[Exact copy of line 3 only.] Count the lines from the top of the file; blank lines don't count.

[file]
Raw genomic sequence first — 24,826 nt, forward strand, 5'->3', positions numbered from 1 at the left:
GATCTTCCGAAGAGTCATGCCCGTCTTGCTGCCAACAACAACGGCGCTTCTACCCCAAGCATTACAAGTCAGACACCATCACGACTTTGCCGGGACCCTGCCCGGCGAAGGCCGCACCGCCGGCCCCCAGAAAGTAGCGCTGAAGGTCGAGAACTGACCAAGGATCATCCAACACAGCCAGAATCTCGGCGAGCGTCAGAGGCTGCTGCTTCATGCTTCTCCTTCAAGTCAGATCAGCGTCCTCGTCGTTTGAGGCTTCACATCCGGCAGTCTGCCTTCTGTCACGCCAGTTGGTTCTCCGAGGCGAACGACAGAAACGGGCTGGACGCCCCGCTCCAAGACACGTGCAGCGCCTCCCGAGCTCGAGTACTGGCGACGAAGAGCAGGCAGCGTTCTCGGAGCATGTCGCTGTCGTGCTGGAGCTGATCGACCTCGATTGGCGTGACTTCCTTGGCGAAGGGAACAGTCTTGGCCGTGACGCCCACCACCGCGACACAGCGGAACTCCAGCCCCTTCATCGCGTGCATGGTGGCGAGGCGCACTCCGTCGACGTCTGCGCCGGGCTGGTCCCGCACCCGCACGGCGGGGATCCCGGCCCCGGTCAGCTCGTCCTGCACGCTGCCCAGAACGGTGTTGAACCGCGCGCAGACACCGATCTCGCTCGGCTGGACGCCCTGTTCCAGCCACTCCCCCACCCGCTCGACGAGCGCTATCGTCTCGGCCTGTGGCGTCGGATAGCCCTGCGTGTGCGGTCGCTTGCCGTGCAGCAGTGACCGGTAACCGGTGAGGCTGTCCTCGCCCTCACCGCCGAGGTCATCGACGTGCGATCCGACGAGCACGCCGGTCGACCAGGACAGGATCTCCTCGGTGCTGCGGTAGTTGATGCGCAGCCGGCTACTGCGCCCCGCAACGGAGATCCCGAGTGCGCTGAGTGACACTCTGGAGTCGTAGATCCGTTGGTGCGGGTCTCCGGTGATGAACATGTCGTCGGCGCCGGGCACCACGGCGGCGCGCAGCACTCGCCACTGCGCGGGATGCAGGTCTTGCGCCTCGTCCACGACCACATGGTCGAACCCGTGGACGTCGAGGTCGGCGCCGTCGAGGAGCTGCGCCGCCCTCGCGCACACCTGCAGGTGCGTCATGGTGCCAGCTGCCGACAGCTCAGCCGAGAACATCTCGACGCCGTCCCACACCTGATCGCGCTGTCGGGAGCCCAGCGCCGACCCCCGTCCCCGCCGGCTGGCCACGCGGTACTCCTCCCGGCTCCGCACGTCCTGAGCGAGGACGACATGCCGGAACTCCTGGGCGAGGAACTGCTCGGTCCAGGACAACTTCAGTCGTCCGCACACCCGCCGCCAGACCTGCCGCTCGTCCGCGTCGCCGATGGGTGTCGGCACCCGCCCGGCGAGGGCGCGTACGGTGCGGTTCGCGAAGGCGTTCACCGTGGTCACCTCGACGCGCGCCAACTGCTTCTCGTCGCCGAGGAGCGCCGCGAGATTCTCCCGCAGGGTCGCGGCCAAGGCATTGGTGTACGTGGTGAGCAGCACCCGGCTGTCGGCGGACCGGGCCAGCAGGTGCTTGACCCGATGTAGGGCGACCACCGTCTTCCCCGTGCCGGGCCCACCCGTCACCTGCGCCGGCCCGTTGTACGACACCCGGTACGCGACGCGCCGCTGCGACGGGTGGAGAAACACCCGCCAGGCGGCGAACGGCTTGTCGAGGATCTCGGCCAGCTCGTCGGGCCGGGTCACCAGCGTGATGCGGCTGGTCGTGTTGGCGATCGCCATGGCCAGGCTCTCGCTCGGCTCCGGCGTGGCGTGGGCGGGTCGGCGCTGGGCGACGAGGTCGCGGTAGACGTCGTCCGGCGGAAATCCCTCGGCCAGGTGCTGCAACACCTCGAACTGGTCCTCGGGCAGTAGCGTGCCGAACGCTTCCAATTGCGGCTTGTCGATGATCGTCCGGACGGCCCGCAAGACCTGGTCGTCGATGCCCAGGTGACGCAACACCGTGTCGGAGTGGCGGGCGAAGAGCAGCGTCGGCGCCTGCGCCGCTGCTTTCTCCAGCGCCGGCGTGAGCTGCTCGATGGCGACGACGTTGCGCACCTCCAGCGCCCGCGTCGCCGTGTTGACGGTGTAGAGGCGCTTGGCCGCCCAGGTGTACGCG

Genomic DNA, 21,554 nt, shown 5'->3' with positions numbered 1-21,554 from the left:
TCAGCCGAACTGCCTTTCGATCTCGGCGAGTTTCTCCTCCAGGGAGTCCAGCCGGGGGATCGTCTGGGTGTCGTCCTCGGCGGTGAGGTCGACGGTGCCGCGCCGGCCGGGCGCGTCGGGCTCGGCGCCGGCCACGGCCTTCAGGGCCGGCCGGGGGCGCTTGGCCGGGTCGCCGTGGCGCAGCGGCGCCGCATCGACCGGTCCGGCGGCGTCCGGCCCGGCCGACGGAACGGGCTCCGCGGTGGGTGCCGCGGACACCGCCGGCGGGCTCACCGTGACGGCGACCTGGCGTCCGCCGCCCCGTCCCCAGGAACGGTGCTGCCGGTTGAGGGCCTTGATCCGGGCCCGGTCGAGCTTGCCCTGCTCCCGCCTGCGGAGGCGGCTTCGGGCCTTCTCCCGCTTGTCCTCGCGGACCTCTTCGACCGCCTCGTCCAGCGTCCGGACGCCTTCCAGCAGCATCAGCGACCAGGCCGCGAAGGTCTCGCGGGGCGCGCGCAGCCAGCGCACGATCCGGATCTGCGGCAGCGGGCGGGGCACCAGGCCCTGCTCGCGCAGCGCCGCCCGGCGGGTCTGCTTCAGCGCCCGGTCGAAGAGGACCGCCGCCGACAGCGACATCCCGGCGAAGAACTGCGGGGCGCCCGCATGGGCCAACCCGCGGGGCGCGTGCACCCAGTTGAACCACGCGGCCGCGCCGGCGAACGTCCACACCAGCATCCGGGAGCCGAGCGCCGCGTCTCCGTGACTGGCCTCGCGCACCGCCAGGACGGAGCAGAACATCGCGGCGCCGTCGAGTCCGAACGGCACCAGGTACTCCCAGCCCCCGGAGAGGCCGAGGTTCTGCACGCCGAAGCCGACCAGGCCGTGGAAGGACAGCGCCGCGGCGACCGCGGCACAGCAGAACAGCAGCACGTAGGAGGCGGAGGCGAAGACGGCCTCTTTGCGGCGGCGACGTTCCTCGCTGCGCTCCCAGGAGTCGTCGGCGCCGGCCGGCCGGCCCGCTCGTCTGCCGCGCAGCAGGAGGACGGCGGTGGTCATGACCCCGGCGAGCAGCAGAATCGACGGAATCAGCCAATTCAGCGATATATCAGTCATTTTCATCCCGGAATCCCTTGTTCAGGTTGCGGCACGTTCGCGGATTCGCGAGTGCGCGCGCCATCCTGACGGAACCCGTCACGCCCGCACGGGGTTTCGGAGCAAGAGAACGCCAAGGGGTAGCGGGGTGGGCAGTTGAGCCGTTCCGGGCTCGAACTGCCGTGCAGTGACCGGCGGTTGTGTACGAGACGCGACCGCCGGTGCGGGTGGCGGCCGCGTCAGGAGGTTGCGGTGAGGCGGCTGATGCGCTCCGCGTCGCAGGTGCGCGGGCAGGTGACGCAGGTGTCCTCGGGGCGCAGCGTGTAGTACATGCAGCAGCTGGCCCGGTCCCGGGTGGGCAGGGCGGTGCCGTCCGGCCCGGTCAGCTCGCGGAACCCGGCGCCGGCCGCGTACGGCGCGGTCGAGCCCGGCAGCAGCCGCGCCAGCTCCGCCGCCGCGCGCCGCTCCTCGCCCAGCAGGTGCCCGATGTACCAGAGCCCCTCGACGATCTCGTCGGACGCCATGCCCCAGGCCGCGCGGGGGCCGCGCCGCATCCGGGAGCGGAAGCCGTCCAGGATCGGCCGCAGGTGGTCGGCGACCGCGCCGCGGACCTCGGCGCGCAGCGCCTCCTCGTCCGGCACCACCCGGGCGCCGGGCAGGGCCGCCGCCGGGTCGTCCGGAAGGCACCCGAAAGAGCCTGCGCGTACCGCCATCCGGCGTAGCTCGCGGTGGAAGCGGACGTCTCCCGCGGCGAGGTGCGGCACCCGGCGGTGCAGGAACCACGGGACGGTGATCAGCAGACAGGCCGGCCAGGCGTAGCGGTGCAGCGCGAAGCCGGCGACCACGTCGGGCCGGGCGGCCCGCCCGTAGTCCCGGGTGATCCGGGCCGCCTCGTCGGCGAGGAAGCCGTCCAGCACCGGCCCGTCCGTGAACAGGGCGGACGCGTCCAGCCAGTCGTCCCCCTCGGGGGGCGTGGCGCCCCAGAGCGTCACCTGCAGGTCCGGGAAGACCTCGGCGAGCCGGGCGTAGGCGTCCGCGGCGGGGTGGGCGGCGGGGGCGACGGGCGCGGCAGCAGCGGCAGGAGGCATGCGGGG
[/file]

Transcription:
Genomic DNA, 21,554 nt, shown 5'->3' with positions numbered 1-21,554 from the left: